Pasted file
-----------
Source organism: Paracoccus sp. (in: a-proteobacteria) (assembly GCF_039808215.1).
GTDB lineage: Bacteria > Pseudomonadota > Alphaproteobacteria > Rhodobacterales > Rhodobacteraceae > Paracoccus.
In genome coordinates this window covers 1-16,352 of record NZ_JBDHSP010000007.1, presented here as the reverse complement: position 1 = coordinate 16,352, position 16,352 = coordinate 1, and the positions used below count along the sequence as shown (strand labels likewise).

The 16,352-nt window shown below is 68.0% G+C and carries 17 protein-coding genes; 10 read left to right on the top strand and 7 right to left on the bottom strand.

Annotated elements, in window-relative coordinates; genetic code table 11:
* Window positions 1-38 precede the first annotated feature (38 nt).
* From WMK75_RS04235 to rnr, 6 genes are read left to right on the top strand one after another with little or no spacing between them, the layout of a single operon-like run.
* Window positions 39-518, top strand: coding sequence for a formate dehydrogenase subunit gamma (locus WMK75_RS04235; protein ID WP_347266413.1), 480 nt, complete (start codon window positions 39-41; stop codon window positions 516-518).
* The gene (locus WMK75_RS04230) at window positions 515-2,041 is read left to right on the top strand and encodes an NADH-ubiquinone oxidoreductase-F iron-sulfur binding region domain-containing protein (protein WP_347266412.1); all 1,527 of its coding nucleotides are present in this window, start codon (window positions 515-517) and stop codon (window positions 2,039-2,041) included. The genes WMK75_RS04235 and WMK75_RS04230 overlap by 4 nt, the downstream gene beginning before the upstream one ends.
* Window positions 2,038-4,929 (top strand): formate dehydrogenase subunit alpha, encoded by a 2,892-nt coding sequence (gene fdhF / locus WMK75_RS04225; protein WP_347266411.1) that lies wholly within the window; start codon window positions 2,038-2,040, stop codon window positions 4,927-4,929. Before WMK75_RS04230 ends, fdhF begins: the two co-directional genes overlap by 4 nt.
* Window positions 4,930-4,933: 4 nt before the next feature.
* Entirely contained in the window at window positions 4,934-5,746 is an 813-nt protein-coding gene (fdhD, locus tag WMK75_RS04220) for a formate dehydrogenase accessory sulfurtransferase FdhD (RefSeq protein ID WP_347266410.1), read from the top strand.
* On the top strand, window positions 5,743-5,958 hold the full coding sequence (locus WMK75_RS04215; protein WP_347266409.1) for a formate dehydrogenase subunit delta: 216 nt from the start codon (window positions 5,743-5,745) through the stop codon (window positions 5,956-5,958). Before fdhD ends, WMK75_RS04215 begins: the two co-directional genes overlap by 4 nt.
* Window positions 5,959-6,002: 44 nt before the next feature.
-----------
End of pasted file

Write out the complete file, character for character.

Source organism: Paracoccus sp. (in: a-proteobacteria) (assembly GCF_039808215.1).
GTDB lineage: Bacteria > Pseudomonadota > Alphaproteobacteria > Rhodobacterales > Rhodobacteraceae > Paracoccus.
In genome coordinates this window covers 1-16,352 of record NZ_JBDHSP010000007.1, presented here as the reverse complement: position 1 = coordinate 16,352, position 16,352 = coordinate 1, and the positions used below count along the sequence as shown (strand labels likewise).

The 16,352-nt window shown below is 68.0% G+C and carries 17 protein-coding genes; 10 read left to right on the top strand and 7 right to left on the bottom strand.

Annotated elements, in window-relative coordinates; genetic code table 11:
* Window positions 1-38 precede the first annotated feature (38 nt).
* From WMK75_RS04235 to rnr, 6 genes are read left to right on the top strand one after another with little or no spacing between them, the layout of a single operon-like run.
* Window positions 39-518, top strand: coding sequence for a formate dehydrogenase subunit gamma (locus WMK75_RS04235; protein ID WP_347266413.1), 480 nt, complete (start codon window positions 39-41; stop codon window positions 516-518).
* The gene (locus WMK75_RS04230) at window positions 515-2,041 is read left to right on the top strand and encodes an NADH-ubiquinone oxidoreductase-F iron-sulfur binding region domain-containing protein (protein WP_347266412.1); all 1,527 of its coding nucleotides are present in this window, start codon (window positions 515-517) and stop codon (window positions 2,039-2,041) included. The genes WMK75_RS04235 and WMK75_RS04230 overlap by 4 nt, the downstream gene beginning before the upstream one ends.
* Window positions 2,038-4,929 (top strand): formate dehydrogenase subunit alpha, encoded by a 2,892-nt coding sequence (gene fdhF / locus WMK75_RS04225; protein WP_347266411.1) that lies wholly within the window; start codon window positions 2,038-2,040, stop codon window positions 4,927-4,929. Before WMK75_RS04230 ends, fdhF begins: the two co-directional genes overlap by 4 nt.
* Window positions 4,930-4,933: 4 nt before the next feature.
* Entirely contained in the window at window positions 4,934-5,746 is an 813-nt protein-coding gene (fdhD, locus tag WMK75_RS04220) for a formate dehydrogenase accessory sulfurtransferase FdhD (RefSeq protein ID WP_347266410.1), read from the top strand.
* On the top strand, window positions 5,743-5,958 hold the full coding sequence (locus WMK75_RS04215; protein WP_347266409.1) for a formate dehydrogenase subunit delta: 216 nt from the start codon (window positions 5,743-5,745) through the stop codon (window positions 5,956-5,958). Before fdhD ends, WMK75_RS04215 begins: the two co-directional genes overlap by 4 nt.
* Window positions 5,959-6,002: 44 nt before the next feature.